During this time, marriage was an enormous event. The entire town would be invited and the celebration would last for up to a week. This was not simply about the couple, but was a sign of the strength of the town and community.

For the wine to run out was not a simple party oversight. This would be seen as an insult to the town and the guests. The ramifications of this happening could be felt for decades to come in terms of standing in the community, business dealings, and overall appearance. The shame heaped upon this family would be no small thing. In the same way, the shame in our lives that we carry around often comes from things in our family’s past. We feel the effects of an abusive grandfather we have never met or an alcoholic grandmother who is whispered about.

But Jesus didn’t just change water into wine to save this family from embarrassment and shame.

You see, for the Jewish people, weddings were a sign of the Messiah. Weddings were a picture of his coming, of what heaven would be like. There were also prophecies in Joel, Hosea, and Amos indicating that wine would flow freely over a barren, dry land from the Messiah (Joel 2:24, 3:18; Hosea 14:7; Amos 9:3). This imagery would not be lost on the Jews who saw this miracle.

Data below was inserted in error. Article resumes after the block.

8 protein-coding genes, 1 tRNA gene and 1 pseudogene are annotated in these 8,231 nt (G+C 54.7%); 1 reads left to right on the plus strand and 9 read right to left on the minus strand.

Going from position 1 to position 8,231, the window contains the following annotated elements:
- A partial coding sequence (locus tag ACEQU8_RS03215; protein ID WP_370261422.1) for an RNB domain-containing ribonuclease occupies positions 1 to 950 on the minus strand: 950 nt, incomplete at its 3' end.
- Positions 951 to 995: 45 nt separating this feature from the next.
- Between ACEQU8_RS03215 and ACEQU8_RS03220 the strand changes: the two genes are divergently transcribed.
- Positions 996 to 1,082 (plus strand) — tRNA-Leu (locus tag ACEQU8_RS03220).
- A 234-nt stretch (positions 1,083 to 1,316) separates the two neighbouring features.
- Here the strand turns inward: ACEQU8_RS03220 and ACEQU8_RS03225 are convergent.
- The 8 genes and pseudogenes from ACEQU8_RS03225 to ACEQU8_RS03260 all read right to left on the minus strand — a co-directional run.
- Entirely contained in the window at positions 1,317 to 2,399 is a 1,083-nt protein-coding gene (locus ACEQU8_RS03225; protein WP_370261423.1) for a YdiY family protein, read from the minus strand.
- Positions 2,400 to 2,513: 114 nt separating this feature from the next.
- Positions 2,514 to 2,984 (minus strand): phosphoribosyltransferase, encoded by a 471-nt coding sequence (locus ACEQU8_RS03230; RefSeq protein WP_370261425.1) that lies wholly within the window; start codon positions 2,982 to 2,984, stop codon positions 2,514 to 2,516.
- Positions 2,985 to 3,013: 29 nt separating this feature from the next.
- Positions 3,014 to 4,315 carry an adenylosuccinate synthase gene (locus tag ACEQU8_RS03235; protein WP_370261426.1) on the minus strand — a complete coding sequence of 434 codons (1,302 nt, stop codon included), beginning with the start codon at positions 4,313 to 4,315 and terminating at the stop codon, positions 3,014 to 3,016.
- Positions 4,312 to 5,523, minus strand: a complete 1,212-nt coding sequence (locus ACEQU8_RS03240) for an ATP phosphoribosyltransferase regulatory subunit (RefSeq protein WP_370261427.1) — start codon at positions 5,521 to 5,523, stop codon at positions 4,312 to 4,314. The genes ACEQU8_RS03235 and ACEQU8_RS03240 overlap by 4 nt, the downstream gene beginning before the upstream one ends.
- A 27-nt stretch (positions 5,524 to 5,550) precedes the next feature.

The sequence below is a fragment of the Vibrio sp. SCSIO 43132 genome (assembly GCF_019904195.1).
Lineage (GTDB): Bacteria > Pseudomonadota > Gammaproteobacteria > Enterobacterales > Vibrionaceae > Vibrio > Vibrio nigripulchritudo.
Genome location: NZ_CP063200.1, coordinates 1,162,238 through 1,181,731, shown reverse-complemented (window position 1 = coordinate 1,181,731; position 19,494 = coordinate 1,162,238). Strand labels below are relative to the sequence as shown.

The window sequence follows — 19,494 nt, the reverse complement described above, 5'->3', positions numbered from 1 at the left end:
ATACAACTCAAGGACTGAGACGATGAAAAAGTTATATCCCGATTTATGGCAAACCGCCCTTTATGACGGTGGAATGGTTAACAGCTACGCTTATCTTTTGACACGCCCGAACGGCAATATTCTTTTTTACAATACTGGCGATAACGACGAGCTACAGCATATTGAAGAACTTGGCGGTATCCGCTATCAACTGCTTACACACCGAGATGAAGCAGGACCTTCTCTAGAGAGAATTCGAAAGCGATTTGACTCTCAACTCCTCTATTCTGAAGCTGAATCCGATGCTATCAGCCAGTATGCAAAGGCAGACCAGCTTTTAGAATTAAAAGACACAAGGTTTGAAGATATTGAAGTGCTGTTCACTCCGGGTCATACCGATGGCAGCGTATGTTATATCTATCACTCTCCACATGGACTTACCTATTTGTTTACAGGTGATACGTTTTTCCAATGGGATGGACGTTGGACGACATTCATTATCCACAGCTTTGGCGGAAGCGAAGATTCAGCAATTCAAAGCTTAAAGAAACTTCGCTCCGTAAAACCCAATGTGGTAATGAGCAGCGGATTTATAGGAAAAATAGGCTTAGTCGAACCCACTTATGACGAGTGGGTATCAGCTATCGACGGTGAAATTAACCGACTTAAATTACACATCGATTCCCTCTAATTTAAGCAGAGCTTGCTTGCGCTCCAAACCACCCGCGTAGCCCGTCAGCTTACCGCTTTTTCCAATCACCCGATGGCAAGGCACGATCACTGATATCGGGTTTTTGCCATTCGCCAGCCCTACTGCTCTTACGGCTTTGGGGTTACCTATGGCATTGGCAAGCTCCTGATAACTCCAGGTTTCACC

John also points out that Jesus had them fill up purification jars. This was not what they normally used for wine, as these were the jars the Jews used to cleanse themselves to worship God, to enter the temple, to purify them. Jesus, at a wedding, which is a picture of the Messiah coming, with wine. Using purification jars that are used to make one right with God, turning guilt and shame into joy.

Later in the Gospels, Jesus will bring his disciples together for a Passover meal, hold up wine and declare it to be his blood (Matt. 26:28). Then, in Revelation 21, John tells us that when Jesus returns, it will be as a bridegroom at a wedding (Rev. 21:2).

It is easy for us to miss all this without the history and picture. But, we do another thing that hinders our joy. When we read in the Gospel and Epistles of John about God loving the world or Jesus taking away the sins of the world, we picture “the world,” a globe filled with people. We don’t picture ourselves.

How do we apply this to our lives? Can I suggest six ways to apply this passage and the message of grace that combats our shame?

1. Name your shame. If you don’t name something, it takes ownership of you. This is a crucial step. You must name the hurt, the guilt, the shortcoming, the impropriety, the embarrassment, the abuse, the loss, the misstep, the sin. If you don’t, you stay stuck.

I’ve met countless people who couldn’t say the name of an ex, name the situation of hurt or talk about something. This doesn’t mean that you are a victim or wallow in your pain, but naming something is crucial. Without this first step, the others become difficult to impossible.

The saying, “Whatever we don’t own, owns us”, applies here. This is a crucial, crucial step.

2. Identify the emotions attached to it. Many times when we are hurt, we are an emotional wreck and can’t see a way forward. All we know is that we are hurt, that life isn’t as we’d hoped, but we aren’t sure what to do.

What emotions are attached to your shame? Is it guilt? Loss? Failure? Missed opportunity? Sadness? Hopelessness? Indifference?

Name them.